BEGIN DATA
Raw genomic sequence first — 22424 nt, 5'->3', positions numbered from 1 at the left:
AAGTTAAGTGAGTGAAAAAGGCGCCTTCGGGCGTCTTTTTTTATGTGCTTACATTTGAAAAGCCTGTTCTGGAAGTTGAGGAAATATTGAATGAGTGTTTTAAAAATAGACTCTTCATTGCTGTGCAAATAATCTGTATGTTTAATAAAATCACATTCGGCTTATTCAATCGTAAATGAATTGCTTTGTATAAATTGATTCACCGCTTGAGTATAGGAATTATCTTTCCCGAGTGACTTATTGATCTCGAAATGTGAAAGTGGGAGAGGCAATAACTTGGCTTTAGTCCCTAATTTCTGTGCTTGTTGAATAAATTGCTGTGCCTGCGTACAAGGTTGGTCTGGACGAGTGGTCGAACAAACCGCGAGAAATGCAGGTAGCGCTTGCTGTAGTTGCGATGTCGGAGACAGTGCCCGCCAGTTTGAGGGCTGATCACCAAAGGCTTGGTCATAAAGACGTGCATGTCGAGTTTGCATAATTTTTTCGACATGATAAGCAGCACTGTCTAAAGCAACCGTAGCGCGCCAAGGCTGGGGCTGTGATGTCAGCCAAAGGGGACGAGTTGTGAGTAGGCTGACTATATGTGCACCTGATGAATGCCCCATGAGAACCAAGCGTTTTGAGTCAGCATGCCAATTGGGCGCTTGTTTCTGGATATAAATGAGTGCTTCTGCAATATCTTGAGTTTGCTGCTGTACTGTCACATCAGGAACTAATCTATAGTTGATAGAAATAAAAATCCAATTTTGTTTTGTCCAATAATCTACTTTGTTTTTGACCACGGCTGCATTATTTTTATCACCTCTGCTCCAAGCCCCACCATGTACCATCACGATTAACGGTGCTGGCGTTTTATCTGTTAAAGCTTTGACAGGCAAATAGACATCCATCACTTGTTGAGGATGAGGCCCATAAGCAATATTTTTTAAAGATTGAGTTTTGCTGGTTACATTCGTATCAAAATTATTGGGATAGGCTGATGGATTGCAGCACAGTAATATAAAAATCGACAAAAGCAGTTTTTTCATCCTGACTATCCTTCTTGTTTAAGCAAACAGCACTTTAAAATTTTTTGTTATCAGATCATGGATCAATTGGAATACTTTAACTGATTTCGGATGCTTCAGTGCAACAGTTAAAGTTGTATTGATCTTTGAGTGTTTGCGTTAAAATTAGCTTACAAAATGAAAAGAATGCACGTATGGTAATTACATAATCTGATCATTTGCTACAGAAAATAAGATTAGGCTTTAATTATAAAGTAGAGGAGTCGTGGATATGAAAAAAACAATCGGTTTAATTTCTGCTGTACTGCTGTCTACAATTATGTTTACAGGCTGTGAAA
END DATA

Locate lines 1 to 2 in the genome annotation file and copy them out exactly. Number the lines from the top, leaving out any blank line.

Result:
Raw genomic sequence first — 22424 nt, 5'->3', positions numbered from 1 at the left:
AAGTTAAGTGAGTGAAAAAGGCGCCTTCGGGCGTCTTTTTTTATGTGCTTACATTTGAAAAGCCTGTTCTGGAAGTTGAGGAAATATTGAATGAGTGTTTTAAAAATAGACTCTTCATTGCTGTGCAAATAATCTGTATGTTTAATAAAATCACATTCGGCTTATTCAATCGTAAATGAATTGCTTTGTATAAATTGATTCACCGCTTGAGTATAGGAATTATCTTTCCCGAGTGACTTATTGATCTCGAAATGTGAAAGTGGGAGAGGCAATAACTTGGCTTTAGTCCCTAATTTCTGTGCTTGTTGAATAAATTGCTGTGCCTGCGTACAAGGTTGGTCTGGACGAGTGGTCGAACAAACCGCGAGAAATGCAGGTAGCGCTTGCTGTAGTTGCGATGTCGGAGACAGTGCCCGCCAGTTTGAGGGCTGATCACCAAAGGCTTGGTCATAAAGACGTGCATGTCGAGTTTGCATAATTTTTTCGACATGATAAGCAGCACTGTCTAAAGCAACCGTAGCGCGCCAAGGCTGGGGCTGTGATGTCAGCCAAAGGGGACGAGTTGTGAGTAGGCTGACTATATGTGCACCTGATGAATGCCCCATGAGAACCAAGCGTTTTGAGTCAGCATGCCAATTGGGCGCTTGTTTCTGGATATAAATGAGTGCTTCTGCAATATCTTGAGTTTGCTGCTGTACTGTCACATCAGGAACTAATCTATAGTTGATAGAAATAAAAATCCAATTTTGTTTTGTCCAATAATCTACTTTGTTTTTGACCACGGCTGCATTATTTTTATCACCTCTGCTCCAAGCCCCACCATGTACCATCACGATTAACGGTGCTGGCGTTTTATCTGTTAAAGCTTTGACAGGCAAATAGACATCCATCACTTGTTGAGGATGAGGCCCATAAGCAATATTTTTTAAAGATTGAGTTTTGCTGGTTACATTCGTATCAAAATTATTGGGATAGGCTGATGGATTGCAGCACAGTAATATAAAAATCGACAAAAGCAGTTTTTTCATCCTGACTATCCTTCTTGTTTAAGCAAACAGCACTTTAAAATTTTTTGTTATCAGATCATGGATCAATTGGAATACTTTAACTGATTTCGGATGCTTCAGTGCAACAGTTAAAGTTGTATTGATCTTTGAGTGTTTGCGTTAAAATTAGCTTACAAAATGAAAAGAATGCACGTATGGTAATTACATAATCTGATCATTTGCTACAGAAAATAAGATTAGGCTTTAATTATAAAGTAGAGGAGTCGTGGATATGAAAAAAACAATCGGTTTAATTTCTGCTGTACTGCTGTCTACAATTATGTTTACAGGCTGTGAAA